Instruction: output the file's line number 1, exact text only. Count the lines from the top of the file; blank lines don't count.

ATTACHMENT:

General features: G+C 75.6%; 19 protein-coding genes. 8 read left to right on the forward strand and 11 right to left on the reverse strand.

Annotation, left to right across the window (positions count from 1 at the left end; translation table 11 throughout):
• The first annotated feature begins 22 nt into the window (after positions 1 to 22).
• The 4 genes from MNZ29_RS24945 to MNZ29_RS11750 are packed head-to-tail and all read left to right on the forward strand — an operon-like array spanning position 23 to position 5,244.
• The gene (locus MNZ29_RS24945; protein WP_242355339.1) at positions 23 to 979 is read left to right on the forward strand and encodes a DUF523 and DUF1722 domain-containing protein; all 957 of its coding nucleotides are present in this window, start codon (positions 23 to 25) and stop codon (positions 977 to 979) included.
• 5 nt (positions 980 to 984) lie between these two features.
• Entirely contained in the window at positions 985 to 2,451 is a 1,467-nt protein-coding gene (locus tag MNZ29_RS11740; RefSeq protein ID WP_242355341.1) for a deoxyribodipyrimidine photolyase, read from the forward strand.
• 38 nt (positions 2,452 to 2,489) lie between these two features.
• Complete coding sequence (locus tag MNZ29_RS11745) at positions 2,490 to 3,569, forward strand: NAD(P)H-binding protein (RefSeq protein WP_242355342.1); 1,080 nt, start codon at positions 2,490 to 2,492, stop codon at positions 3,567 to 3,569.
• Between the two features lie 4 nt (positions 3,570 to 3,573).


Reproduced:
General features: G+C 75.6%; 19 protein-coding genes. 8 read left to right on the forward strand and 11 right to left on the reverse strand.